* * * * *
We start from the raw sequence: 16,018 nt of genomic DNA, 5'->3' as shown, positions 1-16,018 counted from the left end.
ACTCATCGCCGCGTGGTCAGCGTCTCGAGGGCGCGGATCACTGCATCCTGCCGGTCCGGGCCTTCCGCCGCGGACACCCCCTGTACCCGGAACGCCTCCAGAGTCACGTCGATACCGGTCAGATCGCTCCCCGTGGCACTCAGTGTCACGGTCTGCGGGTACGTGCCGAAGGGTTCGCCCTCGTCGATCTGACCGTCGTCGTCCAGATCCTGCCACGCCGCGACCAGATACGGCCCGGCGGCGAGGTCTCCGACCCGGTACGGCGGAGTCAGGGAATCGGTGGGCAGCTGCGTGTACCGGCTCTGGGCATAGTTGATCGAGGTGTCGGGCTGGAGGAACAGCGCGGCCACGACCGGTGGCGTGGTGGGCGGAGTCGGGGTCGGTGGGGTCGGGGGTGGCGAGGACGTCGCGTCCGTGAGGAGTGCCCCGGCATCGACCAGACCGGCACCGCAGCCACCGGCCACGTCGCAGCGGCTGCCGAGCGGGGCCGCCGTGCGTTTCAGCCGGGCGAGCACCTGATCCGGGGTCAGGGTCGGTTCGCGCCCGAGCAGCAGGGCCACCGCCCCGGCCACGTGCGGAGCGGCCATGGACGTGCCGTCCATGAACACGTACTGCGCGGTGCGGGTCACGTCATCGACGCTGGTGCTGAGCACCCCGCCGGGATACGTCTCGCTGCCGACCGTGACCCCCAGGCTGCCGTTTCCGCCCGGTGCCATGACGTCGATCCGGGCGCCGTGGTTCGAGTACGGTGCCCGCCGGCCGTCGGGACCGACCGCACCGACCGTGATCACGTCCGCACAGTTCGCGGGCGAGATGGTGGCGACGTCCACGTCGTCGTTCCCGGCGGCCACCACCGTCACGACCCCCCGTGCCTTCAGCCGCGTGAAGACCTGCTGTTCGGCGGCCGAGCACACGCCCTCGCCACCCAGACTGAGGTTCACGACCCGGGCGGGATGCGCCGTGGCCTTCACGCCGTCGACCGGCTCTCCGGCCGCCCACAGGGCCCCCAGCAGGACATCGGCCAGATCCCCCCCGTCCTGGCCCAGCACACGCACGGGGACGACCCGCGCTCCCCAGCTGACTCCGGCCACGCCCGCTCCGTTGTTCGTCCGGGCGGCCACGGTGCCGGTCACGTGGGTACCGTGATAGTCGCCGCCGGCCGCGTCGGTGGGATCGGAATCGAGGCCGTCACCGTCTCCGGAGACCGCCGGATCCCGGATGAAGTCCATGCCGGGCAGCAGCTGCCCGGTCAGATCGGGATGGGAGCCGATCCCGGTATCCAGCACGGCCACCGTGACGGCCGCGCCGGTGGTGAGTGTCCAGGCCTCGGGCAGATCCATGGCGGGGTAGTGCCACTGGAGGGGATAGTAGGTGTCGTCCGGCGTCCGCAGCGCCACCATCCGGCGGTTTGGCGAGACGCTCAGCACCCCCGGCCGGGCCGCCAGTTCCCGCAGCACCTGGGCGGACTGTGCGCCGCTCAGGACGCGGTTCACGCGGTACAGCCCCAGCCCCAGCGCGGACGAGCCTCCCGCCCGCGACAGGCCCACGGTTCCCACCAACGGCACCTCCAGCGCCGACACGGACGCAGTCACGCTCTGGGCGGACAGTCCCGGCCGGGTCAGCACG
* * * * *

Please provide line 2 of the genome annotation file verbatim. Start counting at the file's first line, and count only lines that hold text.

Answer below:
ACTCATCGCCGCGTGGTCAGCGTCTCGAGGGCGCGGATCACTGCATCCTGCCGGTCCGGGCCTTCCGCCGCGGACACCCCCTGTACCCGGAACGCCTCCAGAGTCACGTCGATACCGGTCAGATCGCTCCCCGTGGCACTCAGTGTCACGGTCTGCGGGTACGTGCCGAAGGGTTCGCCCTCGTCGATCTGACCGTCGTCGTCCAGATCCTGCCACGCCGCGACCAGATACGGCCCGGCGGCGAGGTCTCCGACCCGGTACGGCGGAGTCAGGGAATCGGTGGGCAGCTGCGTGTACCGGCTCTGGGCATAGTTGATCGAGGTGTCGGGCTGGAGGAACAGCGCGGCCACGACCGGTGGCGTGGTGGGCGGAGTCGGGGTCGGTGGGGTCGGGGGTGGCGAGGACGTCGCGTCCGTGAGGAGTGCCCCGGCATCGACCAGACCGGCACCGCAGCCACCGGCCACGTCGCAGCGGCTGCCGAGCGGGGCCGCCGTGCGTTTCAGCCGGGCGAGCACCTGATCCGGGGTCAGGGTCGGTTCGCGCCCGAGCAGCAGGGCCACCGCCCCGGCCACGTGCGGAGCGGCCATGGACGTGCCGTCCATGAACACGTACTGCGCGGTGCGGGTCACGTCATCGACGCTGGTGCTGAGCACCCCGCCGGGATACGTCTCGCTGCCGACCGTGACCCCCAGGCTGCCGTTTCCGCCCGGTGCCATGACGTCGATCCGGGCGCCGTGGTTCGAGTACGGTGCCCGCCGGCCGTCGGGACCGACCGCACCGACCGTGATCACGTCCGCACAGTTCGCGGGCGAGATGGTGGCGACGTCCACGTCGTCGTTCCCGGCGGCCACCACCGTCACGACCCCCCGTGCCTTCAGCCGCGTGAAGACCTGCTGTTCGGCGGCCGAGCACACGCCCTCGCCACCCAGACTGAGGTTCACGACCCGGGCGGGATGCGCCGTGGCCTTCACGCCGTCGACCGGCTCTCCGGCCGCCCACAGGGCCCCCAGCAGGACATCGGCCAGATCCCCCCCGTCCTGGCCCAGCACACGCACGGGGACGACCCGCGCTCCCCAGCTGACTCCGGCCACGCCCGCTCCGTTGTTCGTCCGGGCGGCCACGGTGCCGGTCACGTGGGTACCGTGATAGTCGCCGCCGGCCGCGTCGGTGGGATCGGAATCGAGGCCGTCACCGTCTCCGGAGACCGCCGGATCCCGGATGAAGTCCATGCCGGGCAGCAGCTGCCCGGTCAGATCGGGATGGGAGCCGATCCCGGTATCCAGCACGGCCACCGTGACGGCCGCGCCGGTGGTGAGTGTCCAGGCCTCGGGCAGATCCATGGCGGGGTAGTGCCACTGGAGGGGATAGTAGGTGTCGTCCGGCGTCCGCAGCGCCACCATCCGGCGGTTTGGCGAGACGCTCAGCACCCCCGGCCGGGCCGCCAGTTCCCGCAGCACCTGGGCGGACTGTGCGCCGCTCAGGACGCGGTTCACGCGGTACAGCCCCAGCCCCAGCGCGGACGAGCCTCCCGCCCGCGACAGGCCCACGGTTCCCACCAACGGCACCTCCAGCGCCGACACGGACGCAGTCACGCTCTGGGCGGACAGTCCCGGCCGGGTCAGCACG